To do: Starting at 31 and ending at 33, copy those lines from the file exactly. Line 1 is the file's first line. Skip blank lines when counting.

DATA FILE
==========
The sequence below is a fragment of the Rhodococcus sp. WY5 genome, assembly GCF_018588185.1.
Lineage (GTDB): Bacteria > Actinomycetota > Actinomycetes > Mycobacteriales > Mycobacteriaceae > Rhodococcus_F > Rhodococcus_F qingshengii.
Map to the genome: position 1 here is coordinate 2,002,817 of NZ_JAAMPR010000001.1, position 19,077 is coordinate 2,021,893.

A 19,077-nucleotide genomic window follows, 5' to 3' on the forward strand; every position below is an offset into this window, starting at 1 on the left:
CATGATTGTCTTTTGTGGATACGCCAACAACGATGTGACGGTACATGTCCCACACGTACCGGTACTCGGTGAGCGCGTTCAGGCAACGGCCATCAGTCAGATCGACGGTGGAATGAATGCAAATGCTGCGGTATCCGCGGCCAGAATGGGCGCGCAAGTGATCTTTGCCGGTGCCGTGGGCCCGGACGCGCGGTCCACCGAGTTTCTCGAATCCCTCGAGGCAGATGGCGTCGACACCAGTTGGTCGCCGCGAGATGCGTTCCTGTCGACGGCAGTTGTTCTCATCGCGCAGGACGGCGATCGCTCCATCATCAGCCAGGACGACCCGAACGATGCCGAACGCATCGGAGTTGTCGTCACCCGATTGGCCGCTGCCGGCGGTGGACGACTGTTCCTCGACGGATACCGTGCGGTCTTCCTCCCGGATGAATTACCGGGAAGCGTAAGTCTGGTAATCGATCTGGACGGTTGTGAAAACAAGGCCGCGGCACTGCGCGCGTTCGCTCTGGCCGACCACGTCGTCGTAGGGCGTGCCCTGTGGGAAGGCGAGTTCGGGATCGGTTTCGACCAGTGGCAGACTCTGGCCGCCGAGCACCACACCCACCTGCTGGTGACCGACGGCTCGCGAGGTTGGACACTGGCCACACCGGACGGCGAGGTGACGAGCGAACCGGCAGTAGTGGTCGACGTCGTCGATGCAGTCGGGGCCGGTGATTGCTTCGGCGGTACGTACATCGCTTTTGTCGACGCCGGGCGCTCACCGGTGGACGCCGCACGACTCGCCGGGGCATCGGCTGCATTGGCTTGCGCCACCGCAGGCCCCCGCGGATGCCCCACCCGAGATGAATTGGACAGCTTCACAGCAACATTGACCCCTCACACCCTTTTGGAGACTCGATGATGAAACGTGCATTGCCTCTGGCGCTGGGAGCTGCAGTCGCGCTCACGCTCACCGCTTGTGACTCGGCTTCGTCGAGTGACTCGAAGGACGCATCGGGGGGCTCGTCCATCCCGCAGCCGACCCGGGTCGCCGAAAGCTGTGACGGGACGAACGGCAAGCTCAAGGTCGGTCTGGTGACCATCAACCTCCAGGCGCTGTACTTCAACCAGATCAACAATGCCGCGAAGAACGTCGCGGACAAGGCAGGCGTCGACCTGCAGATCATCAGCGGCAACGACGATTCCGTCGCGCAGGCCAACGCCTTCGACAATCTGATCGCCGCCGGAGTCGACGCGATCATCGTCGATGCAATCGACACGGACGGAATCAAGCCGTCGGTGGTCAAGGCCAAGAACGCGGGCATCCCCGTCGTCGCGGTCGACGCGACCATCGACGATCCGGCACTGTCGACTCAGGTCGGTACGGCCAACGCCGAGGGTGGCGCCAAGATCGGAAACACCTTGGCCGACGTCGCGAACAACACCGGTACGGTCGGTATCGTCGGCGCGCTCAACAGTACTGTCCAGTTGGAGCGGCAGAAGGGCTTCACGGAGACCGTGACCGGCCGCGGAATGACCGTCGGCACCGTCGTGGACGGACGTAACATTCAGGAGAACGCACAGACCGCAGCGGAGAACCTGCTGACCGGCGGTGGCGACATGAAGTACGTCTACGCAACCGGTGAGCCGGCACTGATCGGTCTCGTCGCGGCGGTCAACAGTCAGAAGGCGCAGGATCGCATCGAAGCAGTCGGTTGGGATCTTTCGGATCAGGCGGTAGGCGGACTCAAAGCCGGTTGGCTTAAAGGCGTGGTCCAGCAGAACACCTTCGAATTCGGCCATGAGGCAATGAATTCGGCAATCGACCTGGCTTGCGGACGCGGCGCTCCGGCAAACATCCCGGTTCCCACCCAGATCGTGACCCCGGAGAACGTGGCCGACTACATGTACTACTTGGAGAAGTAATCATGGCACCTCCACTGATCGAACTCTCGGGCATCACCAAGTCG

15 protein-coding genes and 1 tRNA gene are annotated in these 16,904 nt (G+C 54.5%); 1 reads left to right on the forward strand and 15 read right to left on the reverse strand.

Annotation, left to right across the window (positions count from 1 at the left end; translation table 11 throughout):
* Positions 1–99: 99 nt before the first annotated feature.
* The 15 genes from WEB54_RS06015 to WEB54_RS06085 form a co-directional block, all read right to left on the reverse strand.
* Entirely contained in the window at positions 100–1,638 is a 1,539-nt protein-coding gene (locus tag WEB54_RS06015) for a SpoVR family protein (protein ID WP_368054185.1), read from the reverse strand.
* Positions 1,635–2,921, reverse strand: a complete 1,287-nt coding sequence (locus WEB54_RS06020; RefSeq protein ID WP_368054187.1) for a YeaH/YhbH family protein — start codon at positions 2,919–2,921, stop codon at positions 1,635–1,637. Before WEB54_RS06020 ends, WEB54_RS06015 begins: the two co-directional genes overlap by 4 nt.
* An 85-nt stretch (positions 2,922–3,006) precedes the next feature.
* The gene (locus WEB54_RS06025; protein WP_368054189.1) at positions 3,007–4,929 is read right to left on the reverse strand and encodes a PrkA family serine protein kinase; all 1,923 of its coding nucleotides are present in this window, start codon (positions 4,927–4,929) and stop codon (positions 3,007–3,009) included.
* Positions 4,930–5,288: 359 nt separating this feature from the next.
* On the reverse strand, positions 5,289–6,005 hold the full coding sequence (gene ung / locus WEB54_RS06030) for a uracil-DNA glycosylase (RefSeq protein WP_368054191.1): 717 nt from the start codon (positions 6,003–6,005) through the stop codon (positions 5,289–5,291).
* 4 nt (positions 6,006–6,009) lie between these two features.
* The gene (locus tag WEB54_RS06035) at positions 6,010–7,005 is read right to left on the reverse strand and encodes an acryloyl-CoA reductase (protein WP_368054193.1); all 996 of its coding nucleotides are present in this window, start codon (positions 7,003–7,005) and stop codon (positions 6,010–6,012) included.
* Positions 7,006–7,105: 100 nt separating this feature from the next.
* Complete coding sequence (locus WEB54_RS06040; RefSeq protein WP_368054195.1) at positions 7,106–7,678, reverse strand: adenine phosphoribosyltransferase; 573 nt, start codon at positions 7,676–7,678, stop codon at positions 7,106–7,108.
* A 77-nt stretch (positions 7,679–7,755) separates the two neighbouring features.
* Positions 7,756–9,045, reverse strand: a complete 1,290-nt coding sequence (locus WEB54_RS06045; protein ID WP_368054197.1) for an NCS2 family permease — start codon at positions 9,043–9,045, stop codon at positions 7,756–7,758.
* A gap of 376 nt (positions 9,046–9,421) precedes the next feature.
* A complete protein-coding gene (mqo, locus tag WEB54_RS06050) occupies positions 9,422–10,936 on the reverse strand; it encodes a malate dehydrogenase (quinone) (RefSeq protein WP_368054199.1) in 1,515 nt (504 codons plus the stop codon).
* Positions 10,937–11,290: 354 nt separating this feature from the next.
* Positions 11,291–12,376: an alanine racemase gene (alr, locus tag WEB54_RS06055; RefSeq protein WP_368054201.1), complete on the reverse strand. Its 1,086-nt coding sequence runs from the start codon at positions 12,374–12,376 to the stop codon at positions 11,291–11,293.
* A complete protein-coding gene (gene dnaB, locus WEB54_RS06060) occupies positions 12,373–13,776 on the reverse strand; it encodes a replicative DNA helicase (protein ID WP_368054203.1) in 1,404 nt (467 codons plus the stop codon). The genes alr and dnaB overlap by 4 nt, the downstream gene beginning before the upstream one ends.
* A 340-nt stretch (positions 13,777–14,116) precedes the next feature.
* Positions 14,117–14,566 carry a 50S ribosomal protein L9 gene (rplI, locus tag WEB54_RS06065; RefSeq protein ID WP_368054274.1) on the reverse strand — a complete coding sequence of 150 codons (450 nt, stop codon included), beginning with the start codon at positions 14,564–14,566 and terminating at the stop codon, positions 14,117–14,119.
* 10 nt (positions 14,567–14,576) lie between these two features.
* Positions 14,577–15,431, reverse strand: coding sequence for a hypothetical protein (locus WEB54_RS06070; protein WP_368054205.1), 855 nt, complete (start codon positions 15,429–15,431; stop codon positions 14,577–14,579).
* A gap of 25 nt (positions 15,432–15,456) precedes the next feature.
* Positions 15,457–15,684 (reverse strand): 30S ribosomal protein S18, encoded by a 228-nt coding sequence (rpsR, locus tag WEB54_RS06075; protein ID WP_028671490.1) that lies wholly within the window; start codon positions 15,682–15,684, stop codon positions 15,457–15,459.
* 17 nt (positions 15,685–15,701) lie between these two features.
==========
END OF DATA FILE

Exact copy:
* A gap of 25 nt (positions 15,432–15,456) precedes the next feature.
* Positions 15,457–15,684 (reverse strand): 30S ribosomal protein S18, encoded by a 228-nt coding sequence (rpsR, locus tag WEB54_RS06075; protein ID WP_028671490.1) that lies wholly within the window; start codon positions 15,682–15,684, stop codon positions 15,457–15,459.
* 17 nt (positions 15,685–15,701) lie between these two features.